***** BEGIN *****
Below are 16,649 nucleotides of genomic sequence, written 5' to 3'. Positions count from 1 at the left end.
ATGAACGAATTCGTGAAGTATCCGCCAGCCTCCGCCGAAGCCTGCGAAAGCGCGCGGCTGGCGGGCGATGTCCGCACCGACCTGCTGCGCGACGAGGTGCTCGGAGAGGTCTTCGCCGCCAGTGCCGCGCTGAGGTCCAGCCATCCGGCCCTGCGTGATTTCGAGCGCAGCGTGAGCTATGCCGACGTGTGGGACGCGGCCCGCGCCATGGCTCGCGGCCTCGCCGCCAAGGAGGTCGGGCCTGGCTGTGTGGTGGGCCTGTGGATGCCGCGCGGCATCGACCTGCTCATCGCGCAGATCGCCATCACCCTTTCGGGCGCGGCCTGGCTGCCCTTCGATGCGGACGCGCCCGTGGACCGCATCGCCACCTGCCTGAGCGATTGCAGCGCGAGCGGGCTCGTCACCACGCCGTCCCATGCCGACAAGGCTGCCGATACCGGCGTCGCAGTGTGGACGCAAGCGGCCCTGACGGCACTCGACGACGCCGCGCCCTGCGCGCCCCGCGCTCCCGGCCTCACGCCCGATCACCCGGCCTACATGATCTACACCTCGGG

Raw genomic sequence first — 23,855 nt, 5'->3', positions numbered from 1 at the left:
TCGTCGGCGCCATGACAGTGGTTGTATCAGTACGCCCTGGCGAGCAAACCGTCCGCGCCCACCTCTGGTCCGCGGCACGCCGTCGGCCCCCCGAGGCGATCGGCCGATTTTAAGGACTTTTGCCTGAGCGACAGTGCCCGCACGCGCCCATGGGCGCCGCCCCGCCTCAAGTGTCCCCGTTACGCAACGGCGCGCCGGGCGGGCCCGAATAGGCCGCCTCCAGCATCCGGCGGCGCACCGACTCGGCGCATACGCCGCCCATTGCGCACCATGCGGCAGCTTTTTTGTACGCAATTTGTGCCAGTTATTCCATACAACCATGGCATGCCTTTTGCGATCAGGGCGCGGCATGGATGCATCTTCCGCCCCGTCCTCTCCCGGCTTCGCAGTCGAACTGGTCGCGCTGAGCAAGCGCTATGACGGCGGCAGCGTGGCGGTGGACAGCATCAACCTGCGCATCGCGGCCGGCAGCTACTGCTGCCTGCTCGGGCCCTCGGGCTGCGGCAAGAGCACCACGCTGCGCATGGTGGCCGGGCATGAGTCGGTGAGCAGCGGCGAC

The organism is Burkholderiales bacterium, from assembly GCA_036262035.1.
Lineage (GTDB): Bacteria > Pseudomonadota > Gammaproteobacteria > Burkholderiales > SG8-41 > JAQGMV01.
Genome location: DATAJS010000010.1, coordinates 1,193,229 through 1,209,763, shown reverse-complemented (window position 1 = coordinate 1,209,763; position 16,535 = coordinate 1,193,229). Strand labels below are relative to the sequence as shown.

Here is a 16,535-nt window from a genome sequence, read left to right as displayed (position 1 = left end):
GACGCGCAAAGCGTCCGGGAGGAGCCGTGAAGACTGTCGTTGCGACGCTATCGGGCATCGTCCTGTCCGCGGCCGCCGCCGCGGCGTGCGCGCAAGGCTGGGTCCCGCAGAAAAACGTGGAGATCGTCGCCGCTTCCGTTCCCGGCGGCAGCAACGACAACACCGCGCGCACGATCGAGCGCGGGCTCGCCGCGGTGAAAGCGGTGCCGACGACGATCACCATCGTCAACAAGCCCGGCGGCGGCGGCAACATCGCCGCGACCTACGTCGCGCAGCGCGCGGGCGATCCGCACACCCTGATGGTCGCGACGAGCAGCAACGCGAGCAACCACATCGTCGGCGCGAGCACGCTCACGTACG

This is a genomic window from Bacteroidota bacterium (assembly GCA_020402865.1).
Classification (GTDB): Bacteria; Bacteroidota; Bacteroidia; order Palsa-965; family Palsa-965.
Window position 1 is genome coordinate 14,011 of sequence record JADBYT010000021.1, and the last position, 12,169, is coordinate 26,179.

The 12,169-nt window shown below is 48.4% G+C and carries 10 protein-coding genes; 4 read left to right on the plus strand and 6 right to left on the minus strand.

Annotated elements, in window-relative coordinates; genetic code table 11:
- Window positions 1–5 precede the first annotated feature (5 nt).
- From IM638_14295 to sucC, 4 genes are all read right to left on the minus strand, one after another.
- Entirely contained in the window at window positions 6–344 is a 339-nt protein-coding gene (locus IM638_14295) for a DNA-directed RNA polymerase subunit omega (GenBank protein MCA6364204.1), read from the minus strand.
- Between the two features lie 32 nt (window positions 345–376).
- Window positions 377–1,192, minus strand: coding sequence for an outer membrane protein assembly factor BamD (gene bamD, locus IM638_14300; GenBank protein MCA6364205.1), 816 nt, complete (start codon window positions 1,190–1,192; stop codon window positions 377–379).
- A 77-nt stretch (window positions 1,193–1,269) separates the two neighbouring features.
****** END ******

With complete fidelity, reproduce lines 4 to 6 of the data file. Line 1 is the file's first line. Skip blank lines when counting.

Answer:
TCGTCGGCGCCATGACAGTGGTTGTATCAGTACGCCCTGGCGAGCAAACCGTCCGCGCCCACCTCTGGTCCGCGGCACGCCGTCGGCCCCCCGAGGCGATCGGCCGATTTTAAGGACTTTTGCCTGAGCGACAGTGCCCGCACGCGCCCATGGGCGCCGCCCCGCCTCAAGTGTCCCCGTTACGCAACGGCGCGCCGGGCGGGCCCGAATAGGCCGCCTCCAGCATCCGGCGGCGCACCGACTCGGCGCATACGCCGCCCATTGCGCACCATGCGGCAGCTTTTTTGTACGCAATTTGTGCCAGTTATTCCATACAACCATGGCATGCCTTTTGCGATCAGGGCGCGGCATGGATGCATCTTCCGCCCCGTCCTCTCCCGGCTTCGCAGTCGAACTGGTCGCGCTGAGCAAGCGCTATGACGGCGGCAGCGTGGCGGTGGACAGCATCAACCTGCGCATCGCGGCCGGCAGCTACTGCTGCCTGCTCGGGCCCTCGGGCTGCGGCAAGAGCACCACGCTGCGCATGGTGGCCGGGCATGAGTCGGTGAGCAGCGGCGAC

The organism is Burkholderiales bacterium, from assembly GCA_036262035.1.
Lineage (GTDB): Bacteria > Pseudomonadota > Gammaproteobacteria > Burkholderiales > SG8-41 > JAQGMV01.